D. H. Lawrence Lawrence, D(avid) H(erbert)

D. H. Lawrence book cover
Start Your Free Trial

Download D. H. Lawrence Study Guide

Subscribe Now


(Poetry Criticism)

D(avid) H(erbert) Lawrence 1885-1930

English poet, novelist, essayist, and short story and travel writer.

The following entry presents criticism of Lawrence's life and career from 1913 through 2000.

Lawrence is considered one of the most influential literary figures of the twentieth century. Best remembered as a novelist, he wrote prolifically in other genres, as well. In his poetry and fiction, he rejected industrialization and what he saw as its dehumanizing effects and presented instead a vision of men and women freed from the restraints of society, in harmony with the natural, physical world.

Biographical Information

Lawrence was born in central England on September 11, 1885. His father was a coal miner who drank heavily. His mother, to whom he was devoted, was an unhappily married former schoolteacher who steered her son toward a university education and away from his father's way of life. Lawrence's Nottinghamshire upbringing was marked by family discord. Money was scarce and financial hardship caused him to rely on scholarships and periods of factory work in order to complete his education. In 1905 he graduated from a teacher-training course at University College, Nottingham, and began teaching in Croydon, a suburb of London. He had begun writing by this time, and in 1909 he began publishing verse. When his first novel, The White Peacock, was published in early 1911, his success was tempered by his grief at the recent death of his mother from cancer. Throughout the next several months he was plagued by ill health and depression. The following year he decided to quit teaching and support himself exclusively as a writer. He managed to maintain a simple lifestyle by selling a steady stream of short stories, essays, articles, and poetry to magazines, while continuing to write novels that more fully addressed his dreams of a changed world.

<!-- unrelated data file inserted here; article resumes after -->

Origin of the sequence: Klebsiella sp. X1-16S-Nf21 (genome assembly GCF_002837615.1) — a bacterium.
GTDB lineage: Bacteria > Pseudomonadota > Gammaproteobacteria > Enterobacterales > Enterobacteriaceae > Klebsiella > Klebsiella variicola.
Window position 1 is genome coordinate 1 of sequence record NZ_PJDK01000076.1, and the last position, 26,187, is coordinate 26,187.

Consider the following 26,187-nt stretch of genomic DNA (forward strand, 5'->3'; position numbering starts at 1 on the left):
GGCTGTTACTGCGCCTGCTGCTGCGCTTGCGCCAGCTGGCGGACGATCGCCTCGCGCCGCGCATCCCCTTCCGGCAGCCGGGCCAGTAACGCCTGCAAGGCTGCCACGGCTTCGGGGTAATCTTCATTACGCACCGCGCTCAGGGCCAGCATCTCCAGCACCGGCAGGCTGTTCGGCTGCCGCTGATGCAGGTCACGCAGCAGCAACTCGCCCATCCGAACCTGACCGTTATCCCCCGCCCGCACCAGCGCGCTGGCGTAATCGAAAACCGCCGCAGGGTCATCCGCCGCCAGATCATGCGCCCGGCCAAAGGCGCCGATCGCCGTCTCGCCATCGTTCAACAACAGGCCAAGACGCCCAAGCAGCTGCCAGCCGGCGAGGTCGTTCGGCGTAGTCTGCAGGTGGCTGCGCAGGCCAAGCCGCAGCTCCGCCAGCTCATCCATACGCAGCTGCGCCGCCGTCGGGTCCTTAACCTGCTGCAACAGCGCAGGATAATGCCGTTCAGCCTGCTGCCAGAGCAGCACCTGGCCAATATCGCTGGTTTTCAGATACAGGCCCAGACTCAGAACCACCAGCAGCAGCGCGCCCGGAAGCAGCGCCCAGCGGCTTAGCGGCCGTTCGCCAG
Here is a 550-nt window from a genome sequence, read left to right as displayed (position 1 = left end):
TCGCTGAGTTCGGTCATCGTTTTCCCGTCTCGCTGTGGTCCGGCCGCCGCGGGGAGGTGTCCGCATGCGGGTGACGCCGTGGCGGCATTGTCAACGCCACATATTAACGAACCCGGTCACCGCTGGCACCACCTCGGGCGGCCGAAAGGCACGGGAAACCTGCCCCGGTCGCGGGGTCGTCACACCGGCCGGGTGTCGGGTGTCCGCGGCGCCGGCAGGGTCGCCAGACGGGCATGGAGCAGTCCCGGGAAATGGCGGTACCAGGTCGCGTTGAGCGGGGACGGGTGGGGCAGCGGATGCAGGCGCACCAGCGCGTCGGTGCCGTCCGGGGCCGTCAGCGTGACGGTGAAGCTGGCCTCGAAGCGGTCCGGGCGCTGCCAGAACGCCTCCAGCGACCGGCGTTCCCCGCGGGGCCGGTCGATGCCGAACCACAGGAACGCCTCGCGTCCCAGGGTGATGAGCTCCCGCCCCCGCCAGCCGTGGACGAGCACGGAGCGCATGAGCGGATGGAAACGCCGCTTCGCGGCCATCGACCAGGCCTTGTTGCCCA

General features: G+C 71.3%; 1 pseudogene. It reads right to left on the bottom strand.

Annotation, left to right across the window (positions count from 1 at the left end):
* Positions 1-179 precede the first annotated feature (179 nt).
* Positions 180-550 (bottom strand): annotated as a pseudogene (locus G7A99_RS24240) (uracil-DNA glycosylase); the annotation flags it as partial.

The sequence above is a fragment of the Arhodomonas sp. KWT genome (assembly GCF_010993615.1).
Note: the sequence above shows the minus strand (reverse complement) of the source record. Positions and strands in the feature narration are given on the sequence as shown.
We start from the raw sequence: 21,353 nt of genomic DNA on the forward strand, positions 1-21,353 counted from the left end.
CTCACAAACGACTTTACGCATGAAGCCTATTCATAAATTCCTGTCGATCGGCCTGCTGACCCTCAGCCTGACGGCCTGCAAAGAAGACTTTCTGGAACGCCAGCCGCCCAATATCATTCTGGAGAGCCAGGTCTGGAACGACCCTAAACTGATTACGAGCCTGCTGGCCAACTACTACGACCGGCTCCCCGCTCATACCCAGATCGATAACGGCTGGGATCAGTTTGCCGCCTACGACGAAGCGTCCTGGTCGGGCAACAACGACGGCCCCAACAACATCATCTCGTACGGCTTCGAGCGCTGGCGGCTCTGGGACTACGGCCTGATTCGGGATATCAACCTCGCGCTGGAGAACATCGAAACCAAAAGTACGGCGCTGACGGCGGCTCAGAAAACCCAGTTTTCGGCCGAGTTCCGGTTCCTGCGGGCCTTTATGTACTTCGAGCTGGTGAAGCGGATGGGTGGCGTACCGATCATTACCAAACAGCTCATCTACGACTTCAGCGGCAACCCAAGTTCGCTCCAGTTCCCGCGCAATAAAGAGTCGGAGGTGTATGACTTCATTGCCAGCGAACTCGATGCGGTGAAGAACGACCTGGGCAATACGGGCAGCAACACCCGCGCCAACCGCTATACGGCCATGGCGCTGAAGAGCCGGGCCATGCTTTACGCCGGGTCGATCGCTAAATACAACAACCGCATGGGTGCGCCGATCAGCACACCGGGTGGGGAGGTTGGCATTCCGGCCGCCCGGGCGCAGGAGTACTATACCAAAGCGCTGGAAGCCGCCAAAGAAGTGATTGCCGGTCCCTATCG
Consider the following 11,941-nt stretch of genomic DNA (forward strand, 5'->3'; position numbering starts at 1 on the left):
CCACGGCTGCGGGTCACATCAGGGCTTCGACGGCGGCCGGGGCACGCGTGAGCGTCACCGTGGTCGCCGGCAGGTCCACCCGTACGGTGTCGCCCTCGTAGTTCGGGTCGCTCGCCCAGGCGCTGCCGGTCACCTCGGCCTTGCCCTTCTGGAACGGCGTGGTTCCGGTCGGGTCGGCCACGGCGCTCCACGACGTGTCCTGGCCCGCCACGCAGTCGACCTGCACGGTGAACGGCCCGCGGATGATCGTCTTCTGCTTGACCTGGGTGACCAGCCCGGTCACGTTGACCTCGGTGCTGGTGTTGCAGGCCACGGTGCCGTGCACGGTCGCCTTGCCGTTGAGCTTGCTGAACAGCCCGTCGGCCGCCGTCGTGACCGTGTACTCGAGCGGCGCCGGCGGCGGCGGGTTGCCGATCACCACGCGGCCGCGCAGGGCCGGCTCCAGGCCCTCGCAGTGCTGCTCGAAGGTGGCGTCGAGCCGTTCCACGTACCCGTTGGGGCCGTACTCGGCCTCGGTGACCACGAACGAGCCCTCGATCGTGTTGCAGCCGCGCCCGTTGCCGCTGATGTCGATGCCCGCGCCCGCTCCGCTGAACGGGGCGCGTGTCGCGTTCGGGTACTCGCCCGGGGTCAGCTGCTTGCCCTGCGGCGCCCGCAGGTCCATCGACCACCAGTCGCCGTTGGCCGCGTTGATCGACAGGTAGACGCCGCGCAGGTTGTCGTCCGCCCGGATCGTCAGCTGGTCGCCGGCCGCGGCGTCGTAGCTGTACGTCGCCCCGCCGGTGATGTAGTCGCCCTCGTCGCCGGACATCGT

In 1912 Lawrence also began a passionate and stormy relationship with Frieda Weekley, the German-born wife of one of his former professors. They ran off to Germany together, returning to England in 1914 to be married after she was granted a divorce. During World War I, they were not allowed to leave England; his outspoken antiwar sentiments and her German heritage caused officials to suspect them of being spies. In 1915 the government took action against Lawrence's work by officially censoring his novel The Rainbow (1915) for its descriptions of sex and use of vulgarities. After the war, the couple left England permanently and Lawrence delighted in his own escape from the “coffin” he thought England had become. From 1919 until his death in 1930, Lawrence and Frieda lived a nomadic existence, residing first in Italy; their travels led them to France, Germany, Mexico, the United States (New Mexico), Australia, and Ceylon (now Sri Lanka). The experiences of these years are reflected in Lawrence's fiction, poetry, and nonfiction writings of the period. Near the end of his life came the episode for which he would be most remembered. Lady Chatterley's Lover, a novel written and printed privately in 1928 in Florence, Italy, was censured by British officials for its explicit description of the physical relationship between a noblewoman and one of her husband's servants. An expurgated edition appeared in England in 1932, after Lawrence's death in 1930. His most explicit version was not published commercially until 1959, in the United States, and 1960, in England; it was the subject of heated legal debate until courts in both countries finally upheld its publication. Unaware of the legacy his controversial novel would ultimately have on the artistic and literary freedom of generations of writers, Lawrence died in the South of France on March 2, 1930 of tuberculosis.

Major Works

His first published poems appeared in the English Review in 1909. Lawrence’s first volume of poetry, Love Poems and Others, was published in 1913. Subsequent collections of poetry, Amores (1916) and Look! We Have Come Through! (1917), deal...

(The entire section is 73,157 words.)